Grief Recovery: Find Strength in the Little Things

Grief and recovery: finding unexpected sources of strength

By Elizabeth Harper Neeld, Ph.D.

I surprised myself…A young man servicing my car told me I needed some air in my tires and asked how many pounds the tires were supposed to carry. My first thought was to respond as I had in other situations like this: This is my husband’s car, and he died a few months ago…I don’t know how many pounds of pressure for the tires…I don’t know what to tell you.

But this time I did not tell my usual story.

“Just a minute,” I said to the attendant. “I have to look it up.” I opened the glove box, took out the owner’s manual, and located the information the young man needed. I sat back in the seat as if I had just climbed Mt. Everest. I felt such satisfaction! I felt so capable, so strong! Why, I even felt like someone who might have a future! (Excerpt from Seven Choices by Elizabeth Harper Neeld)

While we might wish for a miraculous change over night from feeling deep in grief to feeling joy in living again, this usually does not happen. Instead, we move forward in our grief process in starts and stops, in bits and pieces, in what feels like forward one step, back two. The outer changes necessary to live our lives without the person we have lost usually feel thrust upon us. The internal changes we are required to make are slow and often imperceptible.

One of these internal changes occurs at those moments when we find the will and the ability to take an action that, as small as it might be, reveals to us that we are stronger than we might have thought we were. These little actions give us courage. They show that we are making important and healthy changes. We often actually surprise ourselves.

Here is what a widower told me once:

One day I decided, “Hey, I’m sick and tired of eating in restaurants. I’m not willing to keep on running away from myself and from learning how to do things on my own. Tonight I’m going to fix round steak and cream gravy!”

So I stopped by Kroger’s and picked up a beautiful piece of round steak—a little expensive and far too much for one person. But I’d just eat the leftovers, I decided. “I’ll have parsley boiled potatoes that you can put the gravy over, a fresh loaf of bread, and a little salad—lettuce, tomato, some mayonnaise on it,” I said to myself.

I started preparing all of this as soon as I got home. I was really anxious. I cooked the steak, cut up the salad, got the potatoes to boiling. Then I thought, “Oh, my God, I don’t know how to make gravy.” I’d tried when Laura was alive, and it always came out in one lump instead of liquid. “Well,” I thought, “it’s time for you to learn. If you’re going to have gravy, that’s what you got to do. What you gonna do, otherwise—invite Mama down from Oklahoma to cook it for you?”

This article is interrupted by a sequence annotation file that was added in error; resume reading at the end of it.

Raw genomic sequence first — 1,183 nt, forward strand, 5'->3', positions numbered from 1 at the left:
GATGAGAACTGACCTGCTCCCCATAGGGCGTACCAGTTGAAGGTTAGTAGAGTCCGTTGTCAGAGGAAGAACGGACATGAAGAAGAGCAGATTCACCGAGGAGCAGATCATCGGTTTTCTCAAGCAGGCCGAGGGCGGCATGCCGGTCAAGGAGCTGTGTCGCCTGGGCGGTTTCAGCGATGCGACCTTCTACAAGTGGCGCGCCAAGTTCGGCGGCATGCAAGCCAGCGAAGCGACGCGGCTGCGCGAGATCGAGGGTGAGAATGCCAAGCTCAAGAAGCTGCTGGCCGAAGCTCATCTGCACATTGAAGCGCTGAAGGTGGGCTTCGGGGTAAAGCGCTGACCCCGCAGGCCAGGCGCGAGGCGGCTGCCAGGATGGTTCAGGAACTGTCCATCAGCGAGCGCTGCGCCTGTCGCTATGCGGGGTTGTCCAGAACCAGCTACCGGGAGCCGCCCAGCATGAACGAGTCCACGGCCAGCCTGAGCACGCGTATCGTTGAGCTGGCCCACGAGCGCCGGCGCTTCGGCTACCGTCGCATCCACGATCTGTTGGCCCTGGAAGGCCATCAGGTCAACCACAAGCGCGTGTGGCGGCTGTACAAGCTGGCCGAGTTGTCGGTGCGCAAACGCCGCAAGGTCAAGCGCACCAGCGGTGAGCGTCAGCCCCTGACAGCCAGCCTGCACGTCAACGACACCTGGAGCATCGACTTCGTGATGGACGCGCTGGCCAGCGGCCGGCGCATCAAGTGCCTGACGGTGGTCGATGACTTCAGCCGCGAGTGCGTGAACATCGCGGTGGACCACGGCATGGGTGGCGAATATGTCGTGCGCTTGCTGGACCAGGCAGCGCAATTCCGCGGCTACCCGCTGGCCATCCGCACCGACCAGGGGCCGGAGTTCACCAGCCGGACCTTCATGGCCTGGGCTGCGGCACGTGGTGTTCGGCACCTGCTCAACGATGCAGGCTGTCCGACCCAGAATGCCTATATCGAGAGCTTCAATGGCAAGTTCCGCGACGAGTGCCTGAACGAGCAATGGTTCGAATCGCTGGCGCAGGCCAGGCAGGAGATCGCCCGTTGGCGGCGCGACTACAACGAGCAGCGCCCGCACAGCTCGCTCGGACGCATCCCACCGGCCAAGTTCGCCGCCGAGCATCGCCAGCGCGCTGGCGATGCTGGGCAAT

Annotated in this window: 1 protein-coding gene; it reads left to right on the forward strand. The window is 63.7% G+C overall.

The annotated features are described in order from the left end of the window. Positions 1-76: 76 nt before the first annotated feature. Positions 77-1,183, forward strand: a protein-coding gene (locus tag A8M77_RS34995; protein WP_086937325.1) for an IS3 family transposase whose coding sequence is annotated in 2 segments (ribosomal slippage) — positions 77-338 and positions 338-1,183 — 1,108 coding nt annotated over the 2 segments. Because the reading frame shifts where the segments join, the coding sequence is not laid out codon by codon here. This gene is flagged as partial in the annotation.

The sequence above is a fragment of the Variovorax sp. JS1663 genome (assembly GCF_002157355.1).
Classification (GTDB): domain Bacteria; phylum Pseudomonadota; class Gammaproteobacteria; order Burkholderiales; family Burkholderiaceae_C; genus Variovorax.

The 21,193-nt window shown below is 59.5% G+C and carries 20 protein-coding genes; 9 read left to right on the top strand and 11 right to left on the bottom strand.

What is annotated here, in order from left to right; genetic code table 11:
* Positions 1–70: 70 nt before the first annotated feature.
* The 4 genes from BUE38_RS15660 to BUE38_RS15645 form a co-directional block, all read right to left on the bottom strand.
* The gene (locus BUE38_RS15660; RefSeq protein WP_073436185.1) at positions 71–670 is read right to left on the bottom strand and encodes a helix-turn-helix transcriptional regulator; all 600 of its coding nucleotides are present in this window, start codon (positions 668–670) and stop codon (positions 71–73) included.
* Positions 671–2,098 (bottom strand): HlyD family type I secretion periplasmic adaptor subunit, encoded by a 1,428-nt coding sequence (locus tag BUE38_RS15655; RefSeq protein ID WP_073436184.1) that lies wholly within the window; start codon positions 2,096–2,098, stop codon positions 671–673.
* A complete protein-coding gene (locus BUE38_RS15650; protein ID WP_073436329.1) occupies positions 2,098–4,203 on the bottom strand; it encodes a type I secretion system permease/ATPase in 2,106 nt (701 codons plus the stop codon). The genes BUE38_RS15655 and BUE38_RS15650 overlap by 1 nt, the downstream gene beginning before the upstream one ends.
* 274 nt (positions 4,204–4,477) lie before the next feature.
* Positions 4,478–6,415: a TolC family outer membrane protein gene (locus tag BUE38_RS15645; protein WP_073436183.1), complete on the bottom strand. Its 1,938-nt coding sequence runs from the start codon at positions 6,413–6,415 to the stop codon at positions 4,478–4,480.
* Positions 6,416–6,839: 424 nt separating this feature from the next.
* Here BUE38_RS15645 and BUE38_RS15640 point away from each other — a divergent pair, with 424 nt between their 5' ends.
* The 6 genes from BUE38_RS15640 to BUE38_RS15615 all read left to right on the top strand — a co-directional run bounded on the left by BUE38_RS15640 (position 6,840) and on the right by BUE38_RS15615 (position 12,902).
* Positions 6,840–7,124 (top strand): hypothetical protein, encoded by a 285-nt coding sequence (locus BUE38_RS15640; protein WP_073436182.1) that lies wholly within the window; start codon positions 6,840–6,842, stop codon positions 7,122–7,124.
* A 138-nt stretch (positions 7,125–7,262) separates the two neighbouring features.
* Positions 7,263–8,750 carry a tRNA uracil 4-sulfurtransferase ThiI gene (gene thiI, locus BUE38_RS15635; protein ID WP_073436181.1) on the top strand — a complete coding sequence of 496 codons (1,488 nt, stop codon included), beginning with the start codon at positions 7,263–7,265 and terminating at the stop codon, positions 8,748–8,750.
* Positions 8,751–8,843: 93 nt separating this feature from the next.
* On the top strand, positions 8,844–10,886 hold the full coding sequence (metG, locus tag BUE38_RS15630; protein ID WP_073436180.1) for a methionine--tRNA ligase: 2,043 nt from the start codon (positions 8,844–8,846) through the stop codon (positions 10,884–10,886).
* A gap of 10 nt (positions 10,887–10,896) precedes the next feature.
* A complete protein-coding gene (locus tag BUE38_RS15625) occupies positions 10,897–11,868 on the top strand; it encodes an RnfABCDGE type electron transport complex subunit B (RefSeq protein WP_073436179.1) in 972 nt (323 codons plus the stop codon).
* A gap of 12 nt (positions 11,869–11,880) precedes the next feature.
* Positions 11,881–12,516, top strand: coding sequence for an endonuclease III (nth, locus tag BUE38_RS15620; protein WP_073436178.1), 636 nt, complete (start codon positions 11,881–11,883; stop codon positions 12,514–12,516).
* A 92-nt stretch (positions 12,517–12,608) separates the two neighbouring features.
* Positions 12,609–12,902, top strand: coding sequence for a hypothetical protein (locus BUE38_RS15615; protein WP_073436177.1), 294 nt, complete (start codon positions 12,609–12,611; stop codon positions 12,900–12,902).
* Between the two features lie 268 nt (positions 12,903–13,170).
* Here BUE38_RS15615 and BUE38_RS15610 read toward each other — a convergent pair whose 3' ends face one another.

I began. “Settle down and think about it. If you do this first and this second, it’s probably going to turn out all right”…I ended up making the most beautiful pot of gravy you’ve ever seen. The only thing was that I made too much, but I saved it and put it on my toast the next morning.

You know, I found myself to some extent—I found this independence, this ability to live on my own—through cooking that cream gravy.
(Excerpt from Seven Choices by Elizabeth Harper Neeld)

A study of widows carried out at Harvard University uncovered an important finding. Those women whose grieving was moving toward a healthy (and even creative) outcome had “at a particular moment…asserted themselves in some way and had therefore found themselves on a path to recovery.”

The choice to take little actions—like the widower making his gravy, like my looking up the car tire pressure—is an internal commitment, a private decision. By doing these small things, we make sure that we don’t end up living—in the words of an old French saying—as a person whose clock has stopped.

One of the things taking these small, seemingly insignificant actions does is make a life-giving statement:

I know I have the ability to replan my life so that I am not helpless for the rest of my life at the same time that I acknowledge and honor the loss.

It is in the little things we do that we demonstrate this kind of courage and strength.

Related articles:
Comfort Quickies: Self Care While Grieving
Appropriate Expectations You Can Have for Yourself in Grief
You Know You're Getting Better When... 

Also by Elizabeth Harper Neeld:
What Helps When We're Experiencing The Unthinkable
Loss of Our Assumptive World
How Long is This Grieving Going to Last?
The Physical Stress of Grieving

Dr. Elizabeth Harper Neeld offers wisdom and practical insights born of personal experience to people rebuilding their lives after suffering grief and loss. As an internationally recognized and accomplished consultant, advisor, and author of more than twenty books - including Tough Transitions and Seven Choices: Finding Daylight After Loss Shatters Your World - she is committed to work that helps lift the human spirit.

(Author's photo by Joey Bieber)


Photo by green umbrella/Flickr Creative Commons

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Comment by sarita on January 13, 2010 at 11:25pm
what a powerful article. With the death of my husband i have had to remember to do the things that he always did. He would get the mail, there are days i forget to do that. He fed the dog her meds. I now remember to do that, she's happy about that! One of the biggest and funniest things (now!) is he use to take the lint out of the dryer. Four months after he died i wondered why the dryer wasn't drying the clothes anymore...WELL!!! had to call someone to come take the four months of lint out of the dryer!! i now have a sign over the dryer - Check dryer filter! and gosh - i feel good when i do it..and when i remember the mail. We do have to remember that we are still here and have viable lives to live.

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